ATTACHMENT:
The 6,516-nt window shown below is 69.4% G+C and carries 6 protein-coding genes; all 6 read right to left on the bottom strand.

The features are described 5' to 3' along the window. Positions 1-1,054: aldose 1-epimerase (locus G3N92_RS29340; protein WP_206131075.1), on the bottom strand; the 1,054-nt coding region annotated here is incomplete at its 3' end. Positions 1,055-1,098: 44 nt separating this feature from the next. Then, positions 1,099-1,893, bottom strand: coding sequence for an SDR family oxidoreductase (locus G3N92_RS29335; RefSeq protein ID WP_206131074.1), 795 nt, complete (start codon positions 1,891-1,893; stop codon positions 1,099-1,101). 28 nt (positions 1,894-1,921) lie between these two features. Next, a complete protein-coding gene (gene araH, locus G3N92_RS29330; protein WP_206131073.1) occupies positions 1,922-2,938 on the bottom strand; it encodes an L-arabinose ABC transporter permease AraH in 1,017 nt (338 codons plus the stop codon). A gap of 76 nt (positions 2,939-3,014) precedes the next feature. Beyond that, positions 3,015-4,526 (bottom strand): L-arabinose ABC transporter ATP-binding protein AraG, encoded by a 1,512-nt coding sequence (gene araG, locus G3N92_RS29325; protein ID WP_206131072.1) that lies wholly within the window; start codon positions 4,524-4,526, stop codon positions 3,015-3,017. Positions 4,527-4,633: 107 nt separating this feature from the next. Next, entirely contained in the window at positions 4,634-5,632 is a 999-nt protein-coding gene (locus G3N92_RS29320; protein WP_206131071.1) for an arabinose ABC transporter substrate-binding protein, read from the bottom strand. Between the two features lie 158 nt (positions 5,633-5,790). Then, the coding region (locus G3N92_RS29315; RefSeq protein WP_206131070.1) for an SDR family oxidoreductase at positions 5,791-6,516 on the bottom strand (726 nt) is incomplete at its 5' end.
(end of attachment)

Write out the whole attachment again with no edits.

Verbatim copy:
The 6,516-nt window shown below is 69.4% G+C and carries 6 protein-coding genes; all 6 read right to left on the bottom strand.

The features are described 5' to 3' along the window. Positions 1-1,054: aldose 1-epimerase (locus G3N92_RS29340; protein WP_206131075.1), on the bottom strand; the 1,054-nt coding region annotated here is incomplete at its 3' end. Positions 1,055-1,098: 44 nt separating this feature from the next. Then, positions 1,099-1,893, bottom strand: coding sequence for an SDR family oxidoreductase (locus G3N92_RS29335; RefSeq protein ID WP_206131074.1), 795 nt, complete (start codon positions 1,891-1,893; stop codon positions 1,099-1,101). 28 nt (positions 1,894-1,921) lie between these two features. Next, a complete protein-coding gene (gene araH, locus G3N92_RS29330; protein WP_206131073.1) occupies positions 1,922-2,938 on the bottom strand; it encodes an L-arabinose ABC transporter permease AraH in 1,017 nt (338 codons plus the stop codon). A gap of 76 nt (positions 2,939-3,014) precedes the next feature. Beyond that, positions 3,015-4,526 (bottom strand): L-arabinose ABC transporter ATP-binding protein AraG, encoded by a 1,512-nt coding sequence (gene araG, locus G3N92_RS29325; protein ID WP_206131072.1) that lies wholly within the window; start codon positions 4,524-4,526, stop codon positions 3,015-3,017. Positions 4,527-4,633: 107 nt separating this feature from the next. Next, entirely contained in the window at positions 4,634-5,632 is a 999-nt protein-coding gene (locus G3N92_RS29320; protein WP_206131071.1) for an arabinose ABC transporter substrate-binding protein, read from the bottom strand. Between the two features lie 158 nt (positions 5,633-5,790). Then, the coding region (locus G3N92_RS29315; RefSeq protein WP_206131070.1) for an SDR family oxidoreductase at positions 5,791-6,516 on the bottom strand (726 nt) is incomplete at its 5' end.